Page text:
ABSTRACT: Amrouni and Pope

Khaled S. Amrouni,1 and Michael C. Pope2
1Department of Geology and Geophysics, Texas A&M University, MS3115, College Station, Texas  77843–3115
2Department of Earth Sciences, Garyounis University, Benghazi, Libya

Sequence Stratigraphy, Chemostratigraphy, and Diagenesis of the Cyrenaican Miocene Carbonate-Evaporite Successions, NE Libya

Poster – Carbonates (GRBCC, Third Floor Exhibit Hall B3)
Sunday, September 20, 2015 6:00 pm until Tuesday, September 22, 2015 Noon

Twenty-nine sections were measured along a 135 km distance, in the Cyrenaican Miocene of Ar-Rajmah Group carbonate rocks, northeast Libya. Four sections were sampled every 0.5 m for sequence stratigraphy, stable isotope (δ18O and δ13C) chemostratigraphy, and diagenesis.   Petrographic study helped to identify facies based on texture, grain types, mud content, cements, porosity types and amount, dolomitization, dedolomitization, silicification, and recrystallization. Combined sequence stratigraphy, chemostratigraphy, and petrography indicates two supersequences separated by a sequence boundary and two different diagenetic patterns.

The Miocene Ar-Rajmah Group carbonate rocks record two 2nd-order supersequences with a 97 m maximum thickness; six 3rd-order sequences, and 10 parasequences .The Ar-Rajmah Group depositional facies are grouped into peritidal facies, ramp crest facies, and subtidal facies. The peritidal facies includes evaporites, microbialites, pelletal wackestone/packstone, Porites reef and bioclastic packstone, very fine to fine quartz sandstone, and green shale. The ramp crest facies includes oolitic grainstones. The subtidal facies includes bioclastic carbonates, reworked bioclastic carbonates, red algae reefs, and reworked red algae.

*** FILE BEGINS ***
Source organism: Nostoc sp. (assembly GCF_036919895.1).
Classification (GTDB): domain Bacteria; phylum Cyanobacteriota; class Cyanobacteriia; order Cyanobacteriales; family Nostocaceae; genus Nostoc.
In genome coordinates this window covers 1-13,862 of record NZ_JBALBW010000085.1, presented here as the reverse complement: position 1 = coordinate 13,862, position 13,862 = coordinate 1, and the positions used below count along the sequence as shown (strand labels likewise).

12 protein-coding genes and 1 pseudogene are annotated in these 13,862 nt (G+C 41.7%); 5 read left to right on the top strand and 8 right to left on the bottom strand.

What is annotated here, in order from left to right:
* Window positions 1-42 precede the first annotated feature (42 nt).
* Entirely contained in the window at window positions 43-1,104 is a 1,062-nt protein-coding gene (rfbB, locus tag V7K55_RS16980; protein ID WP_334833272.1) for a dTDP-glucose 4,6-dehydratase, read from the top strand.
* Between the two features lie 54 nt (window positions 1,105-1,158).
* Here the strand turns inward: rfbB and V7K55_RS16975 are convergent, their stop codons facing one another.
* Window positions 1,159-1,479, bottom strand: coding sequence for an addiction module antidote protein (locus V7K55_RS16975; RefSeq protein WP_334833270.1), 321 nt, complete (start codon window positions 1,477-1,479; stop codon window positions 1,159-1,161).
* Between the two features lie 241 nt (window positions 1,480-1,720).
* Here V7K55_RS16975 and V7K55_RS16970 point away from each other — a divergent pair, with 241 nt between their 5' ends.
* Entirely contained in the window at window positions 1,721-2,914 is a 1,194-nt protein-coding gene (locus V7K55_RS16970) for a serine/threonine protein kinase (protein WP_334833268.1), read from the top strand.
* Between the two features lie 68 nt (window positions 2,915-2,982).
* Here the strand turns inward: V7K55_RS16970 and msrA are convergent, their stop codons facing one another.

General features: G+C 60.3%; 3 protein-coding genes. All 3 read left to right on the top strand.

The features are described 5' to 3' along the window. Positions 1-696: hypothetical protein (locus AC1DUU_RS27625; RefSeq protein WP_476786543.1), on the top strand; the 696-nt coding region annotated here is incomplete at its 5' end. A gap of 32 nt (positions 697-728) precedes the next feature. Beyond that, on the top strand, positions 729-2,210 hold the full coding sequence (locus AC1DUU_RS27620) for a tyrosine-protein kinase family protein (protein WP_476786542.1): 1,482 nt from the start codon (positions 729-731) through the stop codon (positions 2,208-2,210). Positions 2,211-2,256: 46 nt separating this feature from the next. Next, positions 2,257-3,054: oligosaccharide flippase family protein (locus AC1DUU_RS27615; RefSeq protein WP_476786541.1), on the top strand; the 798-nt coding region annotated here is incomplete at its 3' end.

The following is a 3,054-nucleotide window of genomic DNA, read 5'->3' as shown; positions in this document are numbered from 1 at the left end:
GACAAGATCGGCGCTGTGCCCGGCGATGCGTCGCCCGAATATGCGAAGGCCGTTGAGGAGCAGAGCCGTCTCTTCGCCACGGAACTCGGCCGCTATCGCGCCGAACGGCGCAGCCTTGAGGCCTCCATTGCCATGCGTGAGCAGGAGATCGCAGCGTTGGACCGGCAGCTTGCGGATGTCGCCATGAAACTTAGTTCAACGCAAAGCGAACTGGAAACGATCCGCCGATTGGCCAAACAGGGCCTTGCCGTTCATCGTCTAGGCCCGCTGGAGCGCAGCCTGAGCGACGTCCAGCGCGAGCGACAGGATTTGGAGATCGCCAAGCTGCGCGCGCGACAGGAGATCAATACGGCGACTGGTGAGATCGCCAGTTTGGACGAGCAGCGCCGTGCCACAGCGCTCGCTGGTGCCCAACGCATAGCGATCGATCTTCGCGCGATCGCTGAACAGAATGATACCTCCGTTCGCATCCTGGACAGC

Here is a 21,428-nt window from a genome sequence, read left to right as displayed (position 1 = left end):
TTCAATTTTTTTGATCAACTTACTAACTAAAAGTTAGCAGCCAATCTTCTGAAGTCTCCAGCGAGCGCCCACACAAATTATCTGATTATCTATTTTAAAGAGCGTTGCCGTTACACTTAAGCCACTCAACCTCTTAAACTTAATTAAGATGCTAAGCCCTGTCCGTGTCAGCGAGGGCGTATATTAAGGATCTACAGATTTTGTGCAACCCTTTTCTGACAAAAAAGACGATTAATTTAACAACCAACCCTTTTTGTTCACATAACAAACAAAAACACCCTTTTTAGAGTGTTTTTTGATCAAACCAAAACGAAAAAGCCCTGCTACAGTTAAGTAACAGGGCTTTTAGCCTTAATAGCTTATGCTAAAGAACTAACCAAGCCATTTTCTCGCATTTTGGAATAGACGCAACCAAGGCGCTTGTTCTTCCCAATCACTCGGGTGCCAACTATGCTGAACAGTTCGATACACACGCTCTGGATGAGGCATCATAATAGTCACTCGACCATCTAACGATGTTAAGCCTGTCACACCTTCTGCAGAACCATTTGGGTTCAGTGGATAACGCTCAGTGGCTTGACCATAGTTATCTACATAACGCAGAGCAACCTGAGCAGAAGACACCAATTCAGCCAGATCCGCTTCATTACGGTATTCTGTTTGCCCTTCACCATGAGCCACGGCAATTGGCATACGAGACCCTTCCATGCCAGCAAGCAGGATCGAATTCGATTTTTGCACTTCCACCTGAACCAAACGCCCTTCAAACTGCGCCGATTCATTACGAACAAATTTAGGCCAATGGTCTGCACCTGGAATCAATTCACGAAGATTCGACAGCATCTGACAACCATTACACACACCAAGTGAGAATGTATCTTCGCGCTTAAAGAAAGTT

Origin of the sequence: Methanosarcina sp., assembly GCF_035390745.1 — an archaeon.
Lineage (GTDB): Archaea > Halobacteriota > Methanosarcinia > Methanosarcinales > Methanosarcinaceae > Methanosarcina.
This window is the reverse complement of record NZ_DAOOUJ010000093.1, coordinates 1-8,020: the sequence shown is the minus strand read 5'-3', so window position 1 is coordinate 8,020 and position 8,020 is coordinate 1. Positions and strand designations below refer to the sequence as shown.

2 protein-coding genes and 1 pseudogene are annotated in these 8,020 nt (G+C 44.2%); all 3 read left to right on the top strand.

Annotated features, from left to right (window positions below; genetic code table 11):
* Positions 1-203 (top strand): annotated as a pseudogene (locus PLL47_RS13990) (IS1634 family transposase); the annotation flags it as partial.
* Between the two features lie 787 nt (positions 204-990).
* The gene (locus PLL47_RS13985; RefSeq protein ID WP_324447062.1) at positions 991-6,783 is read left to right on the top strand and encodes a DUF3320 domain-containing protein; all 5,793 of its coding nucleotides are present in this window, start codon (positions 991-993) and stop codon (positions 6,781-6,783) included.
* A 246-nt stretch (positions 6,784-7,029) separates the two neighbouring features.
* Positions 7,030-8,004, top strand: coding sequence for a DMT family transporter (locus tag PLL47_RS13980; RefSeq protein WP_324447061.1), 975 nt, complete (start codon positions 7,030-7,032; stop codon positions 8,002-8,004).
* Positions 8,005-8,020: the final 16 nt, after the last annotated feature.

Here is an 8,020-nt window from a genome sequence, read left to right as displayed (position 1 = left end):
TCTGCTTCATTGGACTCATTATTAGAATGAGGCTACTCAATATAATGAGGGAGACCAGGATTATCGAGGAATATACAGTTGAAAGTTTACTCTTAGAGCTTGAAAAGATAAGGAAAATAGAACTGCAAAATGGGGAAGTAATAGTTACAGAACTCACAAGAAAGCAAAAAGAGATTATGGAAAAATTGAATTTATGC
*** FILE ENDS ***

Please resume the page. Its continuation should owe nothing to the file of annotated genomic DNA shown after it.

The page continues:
The chemostratigraphic data of the Ar-Rajmah Group reconfirmed the preservation of the entire Miocene as indicated by previous biostratigraphic studies. The stable isotope data indicates the Lower Miocene is generally enriched in both δ18O and δ13C, the Middle Miocene is enriched in δ13C but depleted in δ18O, and the Upper Miocene is depleted in both δ18O and δ13C. The petrographic analysis shows two distinct lithological, textural and paragenetic patterns corresponding roughly to the Middle Miocene Langhian-Serravallian boundary. The older Miocene interval (Langhian and older) is dominated by silicified dedolomitized bioclastic-rich, bryozoan, and red algal packstone. The younger Miocene interval (Serravallian and younger) is dominated by silicified and recrystallized oolitic grainstone, microbial-bioclastic-oolitic grainstone.

The main porosity types in the Miocene sequences are oomoldic, fenestral, dolomoldic, frame-growth, biomoldic, fracture, vuggy, cavernous, and intercrystalline. However, the dolomoldic and frame-growth porosity is restricted to the older dedolomitized Miocene interval, where the oomoldic and fenestral porosity is restricted to the younger recrystallized Miocene interval.   The Upper Miocene has the lowest average porosity values, the Middle Miocene the highest average porosity values, and the Early Miocene has medial average porosity values. The paragenetic sequence in the ArRajmah Group is: (1) micritization, (2) rim cement, (3) pore filling cement, (4) fracturing, (5) initial dissolution, (6) recrystallization, (7) dolomitization, (8) dedolomitization, (9) secondary dissolution, (10) silicification, (11) a second period of fracturing, and (12) a third episode of dissolution.